Necrotizing fasciitis is an aggressive, invasive soft tissue infection. Because it can rapidly progress to patient instability, prompt diagnosis followed by urgent debridement is critical to decreasing mortality. Despite the importance of early diagnosis, necrotizing fasciitis remains a clinical diagnosis, with little evidence in the literature regarding the effectiveness of diagnostic tools or criteria. Common clinical findings are nonspecific, including pain, blistering, crepitus, and swelling with or without fever and a known infection source.This article describes a patient who was transferred to the authors' institution from another hospital, where she had been taken following seizure activity and was treated with antibiotics for suspected cellulitis at the intravenous catheter placement site on her left dorsal hand. On admission to the current authors' institution, she presented with pain and swelling in the setting of significant left upper-extremity emphysema. She had undergone a left shoulder arthroscopy 4 weeks previously. Vital signs were within normal limits, and a preoperative chest radiograph was read as normal. The patient underwent an emergent fasciotomy, irrigation and debridement of the left upper extremity, and intravenous antibiotics for suspected necrotizing fasciitis. Intraoperative findings indicative of infection were absent, and a left apical pneumothorax was later found on postoperative chest imaging.In a stable patient with a normal chest radiograph on presentation who demonstrates upper-extremity crepitus suspicious for necrotizing fasciitis, a chest computed tomography scan may be indicated to rule out an intrathoracic source.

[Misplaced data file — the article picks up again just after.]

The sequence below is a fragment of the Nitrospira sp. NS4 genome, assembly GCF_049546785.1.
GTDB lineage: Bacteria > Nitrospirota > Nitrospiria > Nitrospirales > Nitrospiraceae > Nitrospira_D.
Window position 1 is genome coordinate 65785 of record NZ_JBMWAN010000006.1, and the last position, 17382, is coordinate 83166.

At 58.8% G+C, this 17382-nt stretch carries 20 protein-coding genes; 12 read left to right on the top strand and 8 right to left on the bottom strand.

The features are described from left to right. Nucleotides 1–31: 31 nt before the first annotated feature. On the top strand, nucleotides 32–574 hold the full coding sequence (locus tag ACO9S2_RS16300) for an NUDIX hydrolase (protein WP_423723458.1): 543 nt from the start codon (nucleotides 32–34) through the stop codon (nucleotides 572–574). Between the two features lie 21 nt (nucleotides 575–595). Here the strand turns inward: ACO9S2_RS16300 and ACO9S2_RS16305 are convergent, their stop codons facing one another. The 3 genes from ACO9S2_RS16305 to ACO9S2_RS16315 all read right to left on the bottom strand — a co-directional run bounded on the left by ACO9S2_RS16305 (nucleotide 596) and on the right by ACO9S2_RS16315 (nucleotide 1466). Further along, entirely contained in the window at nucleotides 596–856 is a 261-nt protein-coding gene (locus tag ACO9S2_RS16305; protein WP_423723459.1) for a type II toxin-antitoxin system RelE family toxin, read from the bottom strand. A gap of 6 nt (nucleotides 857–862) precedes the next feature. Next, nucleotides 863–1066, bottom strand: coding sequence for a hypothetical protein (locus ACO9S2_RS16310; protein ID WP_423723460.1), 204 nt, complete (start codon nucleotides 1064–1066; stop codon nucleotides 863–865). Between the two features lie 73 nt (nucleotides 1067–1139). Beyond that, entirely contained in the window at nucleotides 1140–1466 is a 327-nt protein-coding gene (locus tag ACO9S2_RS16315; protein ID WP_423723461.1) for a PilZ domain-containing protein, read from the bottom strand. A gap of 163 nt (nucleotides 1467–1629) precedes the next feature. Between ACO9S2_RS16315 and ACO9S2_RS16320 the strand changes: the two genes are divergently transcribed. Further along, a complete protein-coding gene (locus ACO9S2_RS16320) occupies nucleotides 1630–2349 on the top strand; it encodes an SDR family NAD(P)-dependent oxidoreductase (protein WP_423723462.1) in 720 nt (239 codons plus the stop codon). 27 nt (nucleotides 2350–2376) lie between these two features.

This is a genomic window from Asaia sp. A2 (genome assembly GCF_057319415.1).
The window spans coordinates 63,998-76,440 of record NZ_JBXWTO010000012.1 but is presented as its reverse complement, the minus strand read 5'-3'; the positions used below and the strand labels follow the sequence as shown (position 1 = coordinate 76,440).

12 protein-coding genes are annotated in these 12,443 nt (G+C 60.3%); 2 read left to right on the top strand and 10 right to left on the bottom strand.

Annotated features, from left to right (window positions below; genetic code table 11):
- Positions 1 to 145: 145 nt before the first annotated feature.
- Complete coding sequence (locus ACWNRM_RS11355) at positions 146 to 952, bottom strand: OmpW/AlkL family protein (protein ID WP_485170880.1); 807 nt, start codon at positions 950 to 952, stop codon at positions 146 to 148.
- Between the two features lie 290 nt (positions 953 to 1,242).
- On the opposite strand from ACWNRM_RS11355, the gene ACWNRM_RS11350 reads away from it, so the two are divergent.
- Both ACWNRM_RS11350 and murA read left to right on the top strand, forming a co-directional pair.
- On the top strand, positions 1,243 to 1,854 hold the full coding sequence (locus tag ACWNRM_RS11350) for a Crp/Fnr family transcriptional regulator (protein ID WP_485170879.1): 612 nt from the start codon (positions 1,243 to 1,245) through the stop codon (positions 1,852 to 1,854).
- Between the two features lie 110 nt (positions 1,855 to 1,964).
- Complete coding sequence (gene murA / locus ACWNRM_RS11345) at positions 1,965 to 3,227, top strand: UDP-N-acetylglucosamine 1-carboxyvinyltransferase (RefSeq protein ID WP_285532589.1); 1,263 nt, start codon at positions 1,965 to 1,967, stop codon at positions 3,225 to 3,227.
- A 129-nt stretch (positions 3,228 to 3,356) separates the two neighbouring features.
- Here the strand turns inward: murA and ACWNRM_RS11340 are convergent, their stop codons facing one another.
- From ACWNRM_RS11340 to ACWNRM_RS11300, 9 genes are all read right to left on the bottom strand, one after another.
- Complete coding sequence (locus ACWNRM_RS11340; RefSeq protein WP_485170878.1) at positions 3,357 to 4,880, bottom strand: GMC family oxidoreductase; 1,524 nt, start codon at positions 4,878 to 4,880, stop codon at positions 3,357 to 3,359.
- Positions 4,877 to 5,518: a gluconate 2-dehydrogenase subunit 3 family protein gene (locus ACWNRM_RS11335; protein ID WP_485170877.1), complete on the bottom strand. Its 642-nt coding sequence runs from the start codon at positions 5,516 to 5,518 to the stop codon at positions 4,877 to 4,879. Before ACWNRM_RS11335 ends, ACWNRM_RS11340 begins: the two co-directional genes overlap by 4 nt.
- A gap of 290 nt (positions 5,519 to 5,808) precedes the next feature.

View details for DOI 10.3928/01477447-20130426-34
View details for Web of Science ID 000319811900037
View details for PubMedID 23672900